Cartesio and Moleskine daily planners are similar, but each has it's own unique features.
Cartesio planners have recently been introduced to the US and they are nice. Available in both weekly and daily formats these planners come with all the standard features and a few more and they are gorgeous. In many ways, they are similar to Moleskine’s Daily Planner, but there are a few differences that make the Cartesio Daily Planner a standout in the battle of the planners.
Both planners have the following features:
- Outer dimensions of 3½” X 5½”.
- Daily planning format, one-day-per-page
- Acid-free, archival quality paper, ivory in color
- 24 hour time slots numbered 8-20
- Will lay flat when opened
- Pocket in the back
- Ribbon placeholder
- Personal information page
- 2010 – 2011 monthly calendars
- International holidays
- Time zone charts
- International dialing codes
- Weights and measures
- Clothing size conversions
- Additional pages in the back for notes
The outer dimensions of the Cartesio and Moleksine are the same 3½" X 5½". The Cartesio 's cover is made from recycled leather, the Moleskine's is oilcloth. A small, raised logo is centered near the bottom of the Cartesio's cover.
Cartesio- As with the other Cartesio planners and notebooks, the recycled leather cover is firm yet flexible and has a pebble texture. Colors available are red, orange, turquoise green and black. There is a small, black, square logo near the bottom of the front cover with a white C. It appears to be inlaid and is slightly raised above the surface of the cover. Tempo, Made in Italy is embossed near the bottom of the back cover and is about 1″ wide. Small notches in the top and bottom of the covers hold the elastic in place.
Moleskine - In keeping with the Moleskine tradition, the cover is oilcloth. The black covers are either hard or soft and the red colors are only available as hard. Colors available are black and red. The front of the cover is smooth and undisturbed by any logos or marks and there is very little texture. Moleskine is embossed on the back cover that is about 1½” wide.
Cartesio features a heavy duty rounded elastic that is seated in notches made in the cover that keep the strap aligned. Moleskine features a flat elastic strap that is thinner and lays flat on surfaces.
Cartesio – A heavy-duty, round, vertical elastic strap wraps the planner. Small notches in the cover keep the elastic in place and aligned. The elastic strap goes through holes in the back cover and through the flapped envelope and is secured by small metal bars.
Moleskine – A flat, vertical elastic strap wraps the planner. The ends disappear into small cuts in the back cover and are glue in between the oilcloth and cardboard. The flat profile makes the planner lie flatter than the Cartesio, but it does move around and does not stay aligned.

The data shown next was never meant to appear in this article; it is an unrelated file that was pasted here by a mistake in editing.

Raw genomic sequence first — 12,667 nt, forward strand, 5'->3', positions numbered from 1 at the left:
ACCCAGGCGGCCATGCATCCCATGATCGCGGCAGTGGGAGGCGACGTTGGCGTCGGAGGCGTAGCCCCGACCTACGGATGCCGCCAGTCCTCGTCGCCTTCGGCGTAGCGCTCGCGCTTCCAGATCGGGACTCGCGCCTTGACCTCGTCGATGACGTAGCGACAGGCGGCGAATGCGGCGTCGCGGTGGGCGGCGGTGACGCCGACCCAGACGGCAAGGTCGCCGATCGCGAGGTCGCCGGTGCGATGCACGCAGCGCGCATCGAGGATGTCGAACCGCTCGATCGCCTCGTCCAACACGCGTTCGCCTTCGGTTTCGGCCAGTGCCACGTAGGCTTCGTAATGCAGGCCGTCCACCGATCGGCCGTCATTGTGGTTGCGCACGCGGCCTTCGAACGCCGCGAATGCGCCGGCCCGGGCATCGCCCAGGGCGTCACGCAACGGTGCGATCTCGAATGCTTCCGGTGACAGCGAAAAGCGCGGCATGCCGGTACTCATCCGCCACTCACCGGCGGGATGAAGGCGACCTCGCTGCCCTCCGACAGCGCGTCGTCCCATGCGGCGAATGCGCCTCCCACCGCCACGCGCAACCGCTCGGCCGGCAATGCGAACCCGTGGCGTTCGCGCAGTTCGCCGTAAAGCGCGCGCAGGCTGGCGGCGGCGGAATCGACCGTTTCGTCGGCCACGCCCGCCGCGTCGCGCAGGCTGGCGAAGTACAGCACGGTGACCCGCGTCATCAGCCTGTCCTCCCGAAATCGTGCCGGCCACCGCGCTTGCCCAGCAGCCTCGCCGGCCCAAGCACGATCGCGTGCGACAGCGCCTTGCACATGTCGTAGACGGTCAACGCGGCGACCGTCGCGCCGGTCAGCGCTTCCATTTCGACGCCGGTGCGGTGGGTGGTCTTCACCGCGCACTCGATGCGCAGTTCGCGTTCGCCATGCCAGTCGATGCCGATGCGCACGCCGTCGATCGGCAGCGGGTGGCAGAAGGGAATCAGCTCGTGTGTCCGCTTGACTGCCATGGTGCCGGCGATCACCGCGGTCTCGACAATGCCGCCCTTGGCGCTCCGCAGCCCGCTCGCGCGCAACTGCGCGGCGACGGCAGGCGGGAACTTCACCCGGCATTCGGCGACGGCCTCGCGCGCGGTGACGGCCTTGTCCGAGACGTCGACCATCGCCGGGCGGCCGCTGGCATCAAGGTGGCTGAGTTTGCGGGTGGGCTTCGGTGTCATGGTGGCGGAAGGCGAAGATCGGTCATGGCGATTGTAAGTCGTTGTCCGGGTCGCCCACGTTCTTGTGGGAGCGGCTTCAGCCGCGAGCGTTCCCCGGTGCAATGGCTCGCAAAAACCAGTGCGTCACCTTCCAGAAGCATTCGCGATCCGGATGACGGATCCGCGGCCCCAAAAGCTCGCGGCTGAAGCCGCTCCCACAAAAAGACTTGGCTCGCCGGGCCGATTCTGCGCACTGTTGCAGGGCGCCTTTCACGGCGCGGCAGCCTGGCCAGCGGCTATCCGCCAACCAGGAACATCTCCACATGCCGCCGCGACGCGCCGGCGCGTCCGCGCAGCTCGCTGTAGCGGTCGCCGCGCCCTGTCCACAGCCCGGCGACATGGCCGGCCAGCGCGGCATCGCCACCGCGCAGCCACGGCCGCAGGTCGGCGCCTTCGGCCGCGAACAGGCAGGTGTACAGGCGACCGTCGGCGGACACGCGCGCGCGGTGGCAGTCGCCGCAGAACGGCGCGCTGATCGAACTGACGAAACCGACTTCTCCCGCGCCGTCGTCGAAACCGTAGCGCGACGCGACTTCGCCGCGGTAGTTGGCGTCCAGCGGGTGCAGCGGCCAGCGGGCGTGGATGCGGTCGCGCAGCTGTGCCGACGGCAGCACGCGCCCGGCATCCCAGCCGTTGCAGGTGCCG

Cartesio's planning pages are printed in 2 colors, 6 languages and include current and next month calendars. Time slots are broken down into 13, 1-hour slots with dots designating the half-hour mark. The hours are spaced wide enough for including appointments on the half hour. There are no lines for notes, but there is a small, blank area for notes at the bottom of each page and a ruled section in the back.
Moleskine's planning pages are printed in 1 color and in 1 language. Time slots are broken down into 13, 1-hour sections using 24 hour time. There is no room for adding appointments on the half hour in between, but you can divide the lines in 2 with a vertical line to add half-hour appointments. There are 6 lines below the time slots for notes.
Cartesio – The inside is printed with 2 ink colors, black and dark red. First impression is that this is a step above most planners in this price range. The paper is slightly more ivory than the Moleskine and feels equally smooth. The paper feels slightly thinner than the Moleskine but it has the same opacity so I imagine that it will have an equal amount of showthrough. Thinner paper creates a thinner planner that is ¼” slimmer than the Moleskine. Good news if you would like a daily planner that is less bulky.
Moleskine – The inside is printed with a soft lack or nearly black ink. The paper is slightly thicker than the Cartesio’s paper, so it may be a better choice for wet pens.
The Cartesio daily planner is thinner than the Moleksine daily planner by about ¼". This combined with a thinner, more flexible cover makes the Cartesio more comfortable to carry with you and is much less bulky. If you have avoided daily planners becasue of their bulk, the Cartesio may be a good option for you.
The Planning Pages
Cartesio – The daily planning pages have thirteen, 7.5 mm spaced lines which cover 12 hours of planning. The lines stops about 5 mm from the edge of the paper. The slots are broken down into hours, but there is a dot spaced for ½ hour segments and because of the wide spacing, there is room to add appointments at ½ hour intervals if your writing is small. Months and days are in 6 languages. Weeks are numbered ascending and days are numbered both ascending and descending.